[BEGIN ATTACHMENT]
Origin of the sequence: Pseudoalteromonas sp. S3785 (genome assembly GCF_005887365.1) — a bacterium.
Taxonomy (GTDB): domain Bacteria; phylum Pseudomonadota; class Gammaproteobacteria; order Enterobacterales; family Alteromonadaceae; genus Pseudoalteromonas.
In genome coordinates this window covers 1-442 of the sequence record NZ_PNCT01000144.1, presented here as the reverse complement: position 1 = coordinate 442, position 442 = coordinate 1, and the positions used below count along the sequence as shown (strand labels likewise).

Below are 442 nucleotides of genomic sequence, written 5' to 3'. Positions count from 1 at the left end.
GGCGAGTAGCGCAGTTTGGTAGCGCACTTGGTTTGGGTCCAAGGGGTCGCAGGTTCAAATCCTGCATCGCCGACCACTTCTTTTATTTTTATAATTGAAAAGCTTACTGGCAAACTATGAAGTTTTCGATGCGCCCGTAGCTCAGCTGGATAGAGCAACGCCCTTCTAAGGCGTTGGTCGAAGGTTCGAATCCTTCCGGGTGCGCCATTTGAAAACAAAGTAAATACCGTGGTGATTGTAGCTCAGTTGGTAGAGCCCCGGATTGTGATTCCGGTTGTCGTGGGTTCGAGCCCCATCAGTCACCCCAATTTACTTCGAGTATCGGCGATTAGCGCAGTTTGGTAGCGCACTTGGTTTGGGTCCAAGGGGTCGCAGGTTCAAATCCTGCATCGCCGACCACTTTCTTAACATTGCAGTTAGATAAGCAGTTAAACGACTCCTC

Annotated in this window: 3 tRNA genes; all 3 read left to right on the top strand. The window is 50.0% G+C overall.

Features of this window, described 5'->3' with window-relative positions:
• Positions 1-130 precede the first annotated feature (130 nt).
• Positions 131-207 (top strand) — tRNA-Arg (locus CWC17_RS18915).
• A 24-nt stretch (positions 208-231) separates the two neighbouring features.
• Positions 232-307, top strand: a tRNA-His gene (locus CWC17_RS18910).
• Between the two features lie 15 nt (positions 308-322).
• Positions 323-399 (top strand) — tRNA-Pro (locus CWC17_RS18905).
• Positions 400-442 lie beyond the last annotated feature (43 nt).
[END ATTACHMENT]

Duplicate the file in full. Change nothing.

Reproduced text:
Origin of the sequence: Pseudoalteromonas sp. S3785 (genome assembly GCF_005887365.1) — a bacterium.
Taxonomy (GTDB): domain Bacteria; phylum Pseudomonadota; class Gammaproteobacteria; order Enterobacterales; family Alteromonadaceae; genus Pseudoalteromonas.
In genome coordinates this window covers 1-442 of the sequence record NZ_PNCT01000144.1, presented here as the reverse complement: position 1 = coordinate 442, position 442 = coordinate 1, and the positions used below count along the sequence as shown (strand labels likewise).

Below are 442 nucleotides of genomic sequence, written 5' to 3'. Positions count from 1 at the left end.
GGCGAGTAGCGCAGTTTGGTAGCGCACTTGGTTTGGGTCCAAGGGGTCGCAGGTTCAAATCCTGCATCGCCGACCACTTCTTTTATTTTTATAATTGAAAAGCTTACTGGCAAACTATGAAGTTTTCGATGCGCCCGTAGCTCAGCTGGATAGAGCAACGCCCTTCTAAGGCGTTGGTCGAAGGTTCGAATCCTTCCGGGTGCGCCATTTGAAAACAAAGTAAATACCGTGGTGATTGTAGCTCAGTTGGTAGAGCCCCGGATTGTGATTCCGGTTGTCGTGGGTTCGAGCCCCATCAGTCACCCCAATTTACTTCGAGTATCGGCGATTAGCGCAGTTTGGTAGCGCACTTGGTTTGGGTCCAAGGGGTCGCAGGTTCAAATCCTGCATCGCCGACCACTTTCTTAACATTGCAGTTAGATAAGCAGTTAAACGACTCCTC

Annotated in this window: 3 tRNA genes; all 3 read left to right on the top strand. The window is 50.0% G+C overall.

Features of this window, described 5'->3' with window-relative positions:
• Positions 1-130 precede the first annotated feature (130 nt).
• Positions 131-207 (top strand) — tRNA-Arg (locus CWC17_RS18915).
• A 24-nt stretch (positions 208-231) separates the two neighbouring features.
• Positions 232-307, top strand: a tRNA-His gene (locus CWC17_RS18910).
• Between the two features lie 15 nt (positions 308-322).
• Positions 323-399 (top strand) — tRNA-Pro (locus CWC17_RS18905).
• Positions 400-442 lie beyond the last annotated feature (43 nt).